Posts Tagged With: bipolar

Notes From An Exhibition by Patrick Gale

Notes From An Exhibition synopsis from Amazon:

Renowned Canadian artist Rachel Kelly — now of Penzance — has buried her past and married a gentle and loving Cornish man. Her life has been a sacrifice to both her extraordinary art and her debilitating manic depression. When troubled artist Rachel Kelly dies painting obsessively in her attic studio in Penzance, her saintly husband and adult children have more than the usual mess to clear up. She leaves behind an extraordinary and acclaimed body of work — but she also leaves a legacy of secrets and emotional damage it will take months to unravel. A wondrous, monstrous creature, she exerts a power that outlives her. To her children she is both curse and blessing, though they all in one way or another reap her whirlwind, inheriting her waywardness, her power of loving — and her demons. Only their father’s Quaker gifts of stillness and resilience give them any chance of withstanding her destructive influence and the suspicion that they came a poor second to the creation of her art.The reader becomes a detective, piecing together the clues of a life — as artist, lover, mother, wife and patient — which takes them from contemporary Penzance to 1960s Toronto to St Ives in the 1970s. What emerges is a story of enduring love, and of a family which weathers tragedy, mental illness and the intolerable strain of living with genius. Patrick Gale’s latest novel shines with intelligence, humour and tenderness.

What a lovely book. Only 374 pages, and well worth the read.

Throughout the book, Gale deals with the issues of the illness of bipolar, death, faith and family. His description of the art work was beautiful and I could easily picture the work. He began each chapter with a descriptive plaque like you would find beside an artefact in a museum, which helped connect you to Rachel Kelly.

I loved the character of Antony, how he took in Rachel and looked after her, and gave her a family. He seemed the strong, silent type and I just adored him.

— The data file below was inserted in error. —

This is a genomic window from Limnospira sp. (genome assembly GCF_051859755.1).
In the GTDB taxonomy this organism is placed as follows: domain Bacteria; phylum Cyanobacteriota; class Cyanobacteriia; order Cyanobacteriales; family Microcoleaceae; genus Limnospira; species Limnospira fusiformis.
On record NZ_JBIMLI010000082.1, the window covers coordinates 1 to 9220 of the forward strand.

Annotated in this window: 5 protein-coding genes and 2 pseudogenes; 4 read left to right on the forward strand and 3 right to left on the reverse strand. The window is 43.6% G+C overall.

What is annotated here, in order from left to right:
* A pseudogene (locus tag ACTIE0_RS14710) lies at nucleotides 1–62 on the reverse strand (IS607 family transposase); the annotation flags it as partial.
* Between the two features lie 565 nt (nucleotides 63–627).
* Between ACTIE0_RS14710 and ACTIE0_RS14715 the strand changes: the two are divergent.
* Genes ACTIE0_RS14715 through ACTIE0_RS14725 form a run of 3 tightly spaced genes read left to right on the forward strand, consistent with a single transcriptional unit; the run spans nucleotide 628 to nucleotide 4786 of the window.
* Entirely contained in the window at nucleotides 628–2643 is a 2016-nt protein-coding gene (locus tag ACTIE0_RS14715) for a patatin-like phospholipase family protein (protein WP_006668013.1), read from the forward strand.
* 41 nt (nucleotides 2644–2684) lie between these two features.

As someone who is intimate with depression I found Gale wrote extremely sensitively and well. The story was not in chronological order however and did jump between characters and times. I liked the story that unfolded however and the twists and turns that came with it.

However, I have found myself wanting more. I would have liked more character depth and to learn consequences of actions that we read about.

Overall, this was a good book, I recommend it!

8/10

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The Memory Of Water by Karen White

On the night their mother drowns trying to ride out a storm in a sailboat, sisters Marnie and Diana Maitland discover there is more than one kind of death. There is the death of innocence, of love, and of hope. Each sister harbors a secret about what really happened that night—secrets that will erode their lives as they grow into adulthood…
Official Site

The story starts with Marnie coming back to her childhood home, after a call from her sister’s ex-husband. His wife and son have been involved in a sailing accident, and Gil is traumatised, and refusing to speak. As Marnie is a special needs teacher, he hopes that she can help him.

As Marnie sets about doing just this, she also has to deal with the relationship she now has with her sister. Once close, they haven’t spoken for ten years, following their own traumatic boat trip with their mother. This story is slowly unravelled, along with the present one.

Karen explores many family relationships within this book, with the strongest being between the two sisters. All the characters are strongly written, with Diana being the most complex.. and frustrating! One of the major issues is how bipolar (manic depression) can have such a profound effect, not only on those affected, but those around them too.

This is the third book recently that I’ve read to explore this condition.. they are all very different, but the central themes remain the same. All have stayed with me, and all three are up there amongst my favourites.

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